By Beki Pineda

SOUTH PACIFIC. Written by Oscar Hammerstein II and Josh Logan; music by Richard Rodgers; lyrics by Oscar Hammerstein II; directed by Patrick Sawyer.  Produced by Candlelight Dinner Playhouse (4747 Marketplace Drive, Johnstown) through May 8. Tickets available at 907-744-3747 or

It all started with Bloody Mary. She was the subject of “Fo’ Dolla,” one of the short stories in James Michener’s “Tales of the South Pacific,” upon which the musical version was based. The story of the wily Tonkinese woman who sold cheap trinkets to the soldiers and looked for an American husband for her daughter was the jumping-off point. Other stories in the same collection were then joined to this character and the whole plot developed from there. The conjoined plots of older men in love with younger women (Emile in love with Nellie and Lt. Cable in love with Liat) were enhanced by scenes of what bored soldiers waiting to go into war did to amuse themselves. Originally produced in 1949, only four years after World War II ended, Rodgers and Hammerstein’s show replaced the lighthearted and frothy musicals of the past with this production that featured thought-provoking ideas and mature themes. In their own musical way, they stood up against racism. SOUTH PACIFIC and SHOW BOAT (from Hammerstein’s collaboration with Jerome Kern) were blatant pleas for racial empathy. The song “You’ve Got to be Taught” conveys as strong a message now as it did then.

Candlelight’s production breathes new life into an old classic with beautiful scenery, strong voices and colorful characters. Its story is familiar: It takes place on a Navy base on a Pacific Island inhabited by sailors and nurses waiting for the big push. Nellie, a girl raised on Arkansas values, finds herself falling in love with a French planter, sophisticated and worldly. The arrival of Lt. Joe Cable puts a gleam in the eye of Bloody Mary as she spots him as the man for her beautiful island daughter. The war intervenes in both romances and only one has a happy ending.

Nearly every song from this brilliant score is a hit, even by modern standards. They have all been covered by pop artists from the 1950s forward. “Bali Hai,” “I’m Gonna Wash that Man Right Outta My Hair,” “Some Enchanted Evening,” “This Nearly Was Mine,” and on and on.  You can’t name a song that hasn’t been sung over and over. It makes it fun to revisit them in this production.

The first time Markus Warren as Emile comes out on stage and starts singing “Some Enchanted Evening,” as an audience member, you just sink back in your seat and let the music wash over you. This show is in good hands—Markus is here.  With his gray temples and his confident continental air, he is the perfect Emile. A role often sung by opera singers, Emile is given poise and heart in this production.  Bussy Gower made a bouncy totally American hick as Nellie. She is at ease with the soldiers on the base, sympathetic to the conflicted feelings of Lt. Cable, and a little giddy to find herself in love with a wonderful guy. But I think it should be mandatory that any woman who auditions for this role must also be willing to cut her hair in order to give truth to the shower scene when she is washing that man out of her hair. Trying to fake it with a wig on your head just doesn’t work. You have to get wet and use shampoo.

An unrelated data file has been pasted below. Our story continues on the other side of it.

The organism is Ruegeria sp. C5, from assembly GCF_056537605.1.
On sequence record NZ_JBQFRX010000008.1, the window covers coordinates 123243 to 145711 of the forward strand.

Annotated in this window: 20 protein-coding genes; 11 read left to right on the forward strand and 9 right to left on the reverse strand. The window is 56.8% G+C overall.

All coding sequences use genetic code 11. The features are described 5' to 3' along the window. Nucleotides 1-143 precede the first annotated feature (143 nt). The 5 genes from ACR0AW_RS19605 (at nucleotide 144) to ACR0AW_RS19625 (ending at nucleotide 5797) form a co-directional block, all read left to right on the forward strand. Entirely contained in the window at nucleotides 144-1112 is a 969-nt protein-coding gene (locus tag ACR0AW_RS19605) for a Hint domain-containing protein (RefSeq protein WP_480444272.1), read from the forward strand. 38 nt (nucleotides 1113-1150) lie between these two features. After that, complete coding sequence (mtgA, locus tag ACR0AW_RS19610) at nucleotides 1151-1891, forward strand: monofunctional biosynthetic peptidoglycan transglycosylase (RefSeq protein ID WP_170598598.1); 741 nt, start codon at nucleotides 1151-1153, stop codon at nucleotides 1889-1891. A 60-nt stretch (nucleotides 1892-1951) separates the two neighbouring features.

The love story between Cable and Liat seems sudden and forced, but that’s a fault of the script, not the players. Tess Victoria as Liat doesn’t get any lines but still manages to convey her happiness at having found a soldier who loves her and pleases her mother. James Francis’s beautiful voice made up for the silence of his partner, and his shame at his own feelings was honestly portrayed. He can’t imagine staying on this island to be with her, but also can’t imagine taking her to his American home. Shades of Pinkerton!

Annie Dwyer made a sassy and scheming Bloody Mary and Tony White as Luther Billis was her American counterpart in dubious dealings. Billis is the one that is always looking for a way to make a quick buck or get around the rules. While T.J. Mullins’ part was small, he made the most of it and showed his true professionalism in a minor role.

As always, the technical designers and crew operate at Broadway standards. The beautiful backdrop of Bali Hai in the distance places the show solidly on an island. The flexible and inventive scenery designed by Aaron Scheckler made the production move along smoothly. The kitchen pleased as always with its Polynesian-themed meals. Another winning production by the team at Candlelight!

WOW factor: 8.5

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